Reported figure of nearly 300 this year is believed to be understated because deaths are often hushed up
Students of Viqarunnisa Noon School and College in Dhaka on Dec. 5 chant slogans for justice for ninth-grader Aritry Adhikary, who committed suicide on Dec. 3 after she and her parents were allegedly humiliated. (ucanews.com photo)
A lack of awareness among families and teachers as well as inadequate facilities for mental health care of children are behind an alarming rise in child suicides in Bangladesh, health experts and child rights activists say.
There have been at least 293 child suicides and 22 attempted child suicides in the South Asian nation this year.
This was up from 213 child suicides and 11 attempted suicides by minors in 2017, according to the Bangladesh Child Rights Forum, which is a national coalition.
Children die by suicide following incidents that include getting poor grades, being rebuked by parents or being bullied or insulted by others, Abdus Shahid Mahmood, director of the forum, told The Daily Star newspaper on Dec. 6.
"Not everyone has the same ability to absorb mental pressure," he said.
Many who do not take their own lives, or try to do so, still suffer long-term emotional and psychological damage from mistreatment or neglect.
Child abuses including rape and killings have made headlines in Bangladesh in recent years and sparked public outrage.
The issue of child suicides again came to the fore in Bangladesh with the Dec. 3 suicide of a student from a top girls' school in capital Dhaka.
Aritry Adhikary, a Hindu ninth-grade student at Viqarunnisa Noon School and College (VNSC), committed suicide by hanging herself after she and her parents were allegedly humiliated by college authorities.
Aritry was removed from the school during an examination after she was alleged to have been caught with a mobile phone in a hallway a day before.
The girl and her parents admitted there had been a breach of the rules but asked for mercy. College authorities refused to relent.
Aritry was barred from appearing for the rest of her exams and threatened with being permanently dismissed from the school.
She ran away from the school, leaving her parents behind, and hanged herself at home in her room.
The death shocked VNSC students and they held street protests demanding justice. Some branded the death as a murder.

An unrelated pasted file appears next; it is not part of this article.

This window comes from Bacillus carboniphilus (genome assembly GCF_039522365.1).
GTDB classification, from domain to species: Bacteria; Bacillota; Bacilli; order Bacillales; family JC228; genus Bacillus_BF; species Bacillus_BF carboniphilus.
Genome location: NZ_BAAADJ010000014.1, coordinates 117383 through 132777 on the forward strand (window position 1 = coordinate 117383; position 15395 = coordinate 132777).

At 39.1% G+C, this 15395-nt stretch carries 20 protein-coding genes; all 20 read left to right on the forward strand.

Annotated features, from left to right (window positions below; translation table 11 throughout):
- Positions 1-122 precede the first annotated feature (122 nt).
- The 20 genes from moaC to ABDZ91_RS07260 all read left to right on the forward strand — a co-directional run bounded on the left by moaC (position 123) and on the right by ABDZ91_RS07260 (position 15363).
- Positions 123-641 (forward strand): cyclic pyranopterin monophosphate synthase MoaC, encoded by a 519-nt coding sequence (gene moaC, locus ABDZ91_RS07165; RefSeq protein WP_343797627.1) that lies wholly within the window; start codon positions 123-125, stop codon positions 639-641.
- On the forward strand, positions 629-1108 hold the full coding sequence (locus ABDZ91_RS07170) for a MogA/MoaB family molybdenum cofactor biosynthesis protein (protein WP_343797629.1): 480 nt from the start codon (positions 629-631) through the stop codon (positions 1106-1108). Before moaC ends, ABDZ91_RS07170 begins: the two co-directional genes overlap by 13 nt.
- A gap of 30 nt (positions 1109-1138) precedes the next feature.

The government said it would take punitive action against the college.
Dilip Adhikary, Aritry's father, lodged a police case on Dec. 4. Detectives opened an investigation.
The governing body of VNSC on Dec. 5 suspended three teachers, including acting principal Nazneen Ferdous, who were accused of wrongdoing in the police complaint.
Meanwhile, the Education Ministry has formed a committee headed by the minister, Nurul Islam, to probe the events that led to the suicide.
"Adolescence is a critical period of life and emotional overflow is common in most children," Dr. Helaluddin Ahmed, associate professor at the state-run National Institute of Mental Health, told ucanews.com.
"This is how children grow up and march to maturity. Whether in the family, the school or anywhere else, they need to be treated with care."
A lack of awareness leads to tragedies, she added.
"Sometimes parents and teachers put children under immense pressure to get good grades, which become unbearable for them," Dr. Ahmed warned. "They find death is the solution, or freedom, which is very sad."
Dr. Edward Pallab Rozario, secretary of the Catholic Bishops' Commission for Healthcare, said the real level of child and teenage suicides must be much higher than the official figures.
Many cases went unreported as parents and family members hushed up deaths to hide their own failures, save face and avoid a social backlash, Dr. Rozario told ucanews.com.
"There is not just a lack of facilities for counselling of children in schools but also a serious lack of awareness among people for mental well being of children," he added. "This is a serious issue and we must face it head on."
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